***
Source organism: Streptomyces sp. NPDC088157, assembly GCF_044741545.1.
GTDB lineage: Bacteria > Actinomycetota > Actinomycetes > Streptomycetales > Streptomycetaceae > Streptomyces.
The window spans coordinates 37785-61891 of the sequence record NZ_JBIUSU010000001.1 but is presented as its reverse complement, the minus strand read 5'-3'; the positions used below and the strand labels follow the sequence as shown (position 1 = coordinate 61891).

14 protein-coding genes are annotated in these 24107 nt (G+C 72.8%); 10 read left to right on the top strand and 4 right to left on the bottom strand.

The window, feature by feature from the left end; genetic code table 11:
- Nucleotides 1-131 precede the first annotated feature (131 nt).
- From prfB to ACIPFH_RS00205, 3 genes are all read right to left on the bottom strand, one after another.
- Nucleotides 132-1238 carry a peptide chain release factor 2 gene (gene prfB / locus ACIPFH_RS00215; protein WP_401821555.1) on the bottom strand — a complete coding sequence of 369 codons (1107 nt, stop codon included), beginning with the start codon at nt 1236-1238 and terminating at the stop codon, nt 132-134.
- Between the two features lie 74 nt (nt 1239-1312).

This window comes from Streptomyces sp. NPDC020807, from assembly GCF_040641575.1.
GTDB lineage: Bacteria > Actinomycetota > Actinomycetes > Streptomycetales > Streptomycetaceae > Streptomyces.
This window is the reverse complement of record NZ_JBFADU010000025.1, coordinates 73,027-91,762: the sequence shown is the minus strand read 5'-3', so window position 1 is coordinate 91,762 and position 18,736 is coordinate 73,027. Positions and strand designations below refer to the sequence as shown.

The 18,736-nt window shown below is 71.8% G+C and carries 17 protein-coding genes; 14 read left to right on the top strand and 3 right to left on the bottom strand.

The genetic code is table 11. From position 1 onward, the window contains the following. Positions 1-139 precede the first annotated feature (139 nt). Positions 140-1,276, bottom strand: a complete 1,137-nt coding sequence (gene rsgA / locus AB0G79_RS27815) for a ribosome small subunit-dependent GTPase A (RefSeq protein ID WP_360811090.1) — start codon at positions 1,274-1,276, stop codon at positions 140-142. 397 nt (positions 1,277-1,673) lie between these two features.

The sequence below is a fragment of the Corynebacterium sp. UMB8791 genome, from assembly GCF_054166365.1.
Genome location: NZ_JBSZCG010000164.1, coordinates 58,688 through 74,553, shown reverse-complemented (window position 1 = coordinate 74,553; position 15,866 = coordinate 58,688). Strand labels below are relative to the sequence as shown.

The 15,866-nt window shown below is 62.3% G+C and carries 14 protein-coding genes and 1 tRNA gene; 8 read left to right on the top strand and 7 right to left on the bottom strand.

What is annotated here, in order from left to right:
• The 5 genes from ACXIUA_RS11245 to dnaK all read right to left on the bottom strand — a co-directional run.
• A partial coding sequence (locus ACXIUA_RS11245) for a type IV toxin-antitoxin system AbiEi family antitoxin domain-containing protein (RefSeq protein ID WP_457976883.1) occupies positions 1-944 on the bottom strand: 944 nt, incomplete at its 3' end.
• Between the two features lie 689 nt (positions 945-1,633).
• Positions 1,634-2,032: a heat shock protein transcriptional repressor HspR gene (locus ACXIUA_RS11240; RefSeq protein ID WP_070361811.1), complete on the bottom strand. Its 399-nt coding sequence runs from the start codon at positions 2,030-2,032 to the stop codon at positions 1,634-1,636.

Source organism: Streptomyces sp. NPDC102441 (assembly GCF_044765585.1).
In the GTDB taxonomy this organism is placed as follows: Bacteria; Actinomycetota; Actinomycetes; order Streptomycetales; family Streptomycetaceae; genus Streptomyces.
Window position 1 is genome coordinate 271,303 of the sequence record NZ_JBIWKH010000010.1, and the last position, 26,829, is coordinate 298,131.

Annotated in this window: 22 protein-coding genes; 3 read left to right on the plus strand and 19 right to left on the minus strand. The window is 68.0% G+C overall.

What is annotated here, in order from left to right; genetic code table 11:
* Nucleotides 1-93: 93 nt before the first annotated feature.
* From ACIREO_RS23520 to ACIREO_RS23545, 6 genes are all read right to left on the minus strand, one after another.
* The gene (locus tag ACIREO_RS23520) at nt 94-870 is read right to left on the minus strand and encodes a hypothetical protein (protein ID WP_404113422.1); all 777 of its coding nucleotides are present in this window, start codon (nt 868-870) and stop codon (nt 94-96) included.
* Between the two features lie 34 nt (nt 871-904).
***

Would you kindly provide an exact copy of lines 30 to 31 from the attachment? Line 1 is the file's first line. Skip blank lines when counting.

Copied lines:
* The gene (locus tag ACIREO_RS23520) at nt 94-870 is read right to left on the minus strand and encodes a hypothetical protein (protein ID WP_404113422.1); all 777 of its coding nucleotides are present in this window, start codon (nt 868-870) and stop codon (nt 94-96) included.
* Between the two features lie 34 nt (nt 871-904).